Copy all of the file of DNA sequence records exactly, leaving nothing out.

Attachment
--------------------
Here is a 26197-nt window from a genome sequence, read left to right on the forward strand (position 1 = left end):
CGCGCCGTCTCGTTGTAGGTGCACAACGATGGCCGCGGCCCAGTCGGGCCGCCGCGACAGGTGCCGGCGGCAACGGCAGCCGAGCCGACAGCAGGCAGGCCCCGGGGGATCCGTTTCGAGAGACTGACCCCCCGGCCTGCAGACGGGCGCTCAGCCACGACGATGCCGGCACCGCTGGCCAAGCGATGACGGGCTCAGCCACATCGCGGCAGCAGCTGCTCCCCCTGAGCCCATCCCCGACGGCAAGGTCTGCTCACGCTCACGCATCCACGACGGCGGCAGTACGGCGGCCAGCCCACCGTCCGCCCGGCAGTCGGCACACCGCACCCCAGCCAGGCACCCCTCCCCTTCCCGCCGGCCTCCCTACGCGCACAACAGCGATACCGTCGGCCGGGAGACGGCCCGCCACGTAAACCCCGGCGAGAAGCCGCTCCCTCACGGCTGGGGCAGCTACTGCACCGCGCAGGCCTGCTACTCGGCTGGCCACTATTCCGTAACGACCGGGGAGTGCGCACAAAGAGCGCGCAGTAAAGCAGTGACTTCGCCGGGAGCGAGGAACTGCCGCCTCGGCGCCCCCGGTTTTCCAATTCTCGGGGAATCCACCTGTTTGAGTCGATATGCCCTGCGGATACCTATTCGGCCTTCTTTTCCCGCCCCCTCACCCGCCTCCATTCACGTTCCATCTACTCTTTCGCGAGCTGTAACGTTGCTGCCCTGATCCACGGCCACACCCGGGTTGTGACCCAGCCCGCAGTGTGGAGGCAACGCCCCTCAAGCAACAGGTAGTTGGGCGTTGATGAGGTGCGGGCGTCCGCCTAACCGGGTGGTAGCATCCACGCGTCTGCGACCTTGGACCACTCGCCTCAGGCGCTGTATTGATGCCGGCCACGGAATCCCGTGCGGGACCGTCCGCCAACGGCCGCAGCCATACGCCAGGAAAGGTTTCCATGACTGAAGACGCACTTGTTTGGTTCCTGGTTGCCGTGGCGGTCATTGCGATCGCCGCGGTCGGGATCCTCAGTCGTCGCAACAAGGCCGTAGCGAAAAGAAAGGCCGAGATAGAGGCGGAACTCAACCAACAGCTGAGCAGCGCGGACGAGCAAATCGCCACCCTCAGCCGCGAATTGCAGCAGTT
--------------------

Here is a 26197-nt window from a genome sequence, read left to right on the forward strand (position 1 = left end):
CGCGCCGTCTCGTTGTAGGTGCACAACGATGGCCGCGGCCCAGTCGGGCCGCCGCGACAGGTGCCGGCGGCAACGGCAGCCGAGCCGACAGCAGGCAGGCCCCGGGGGATCCGTTTCGAGAGACTGACCCCCCGGCCTGCAGACGGGCGCTCAGCCACGACGATGCCGGCACCGCTGGCCAAGCGATGACGGGCTCAGCCACATCGCGGCAGCAGCTGCTCCCCCTGAGCCCATCCCCGACGGCAAGGTCTGCTCACGCTCACGCATCCACGACGGCGGCAGTACGGCGGCCAGCCCACCGTCCGCCCGGCAGTCGGCACACCGCACCCCAGCCAGGCACCCCTCCCCTTCCCGCCGGCCTCCCTACGCGCACAACAGCGATACCGTCGGCCGGGAGACGGCCCGCCACGTAAACCCCGGCGAGAAGCCGCTCCCTCACGGCTGGGGCAGCTACTGCACCGCGCAGGCCTGCTACTCGGCTGGCCACTATTCCGTAACGACCGGGGAGTGCGCACAAAGAGCGCGCAGTAAAGCAGTGACTTCGCCGGGAGCGAGGAACTGCCGCCTCGGCGCCCCCGGTTTTCCAATTCTCGGGGAATCCACCTGTTTGAGTCGATATGCCCTGCGGATACCTATTCGGCCTTCTTTTCCCGCCCCCTCACCCGCCTCCATTCACGTTCCATCTACTCTTTCGCGAGCTGTAACGTTGCTGCCCTGATCCACGGCCACACCCGGGTTGTGACCCAGCCCGCAGTGTGGAGGCAACGCCCCTCAAGCAACAGGTAGTTGGGCGTTGATGAGGTGCGGGCGTCCGCCTAACCGGGTGGTAGCATCCACGCGTCTGCGACCTTGGACCACTCGCCTCAGGCGCTGTATTGATGCCGGCCACGGAATCCCGTGCGGGACCGTCCGCCAACGGCCGCAGCCATACGCCAGGAAAGGTTTCCATGACTGAAGACGCACTTGTTTGGTTCCTGGTTGCCGTGGCGGTCATTGCGATCGCCGCGGTCGGGATCCTCAGTCGTCGCAACAAGGCCGTAGCGAAAAGAAAGGCCGAGATAGAGGCGGAACTCAACCAACAGCTGAGCAGCGCGGACGAGCAAATCGCCACCCTCAGCCGCGAATTGCAGCAGTT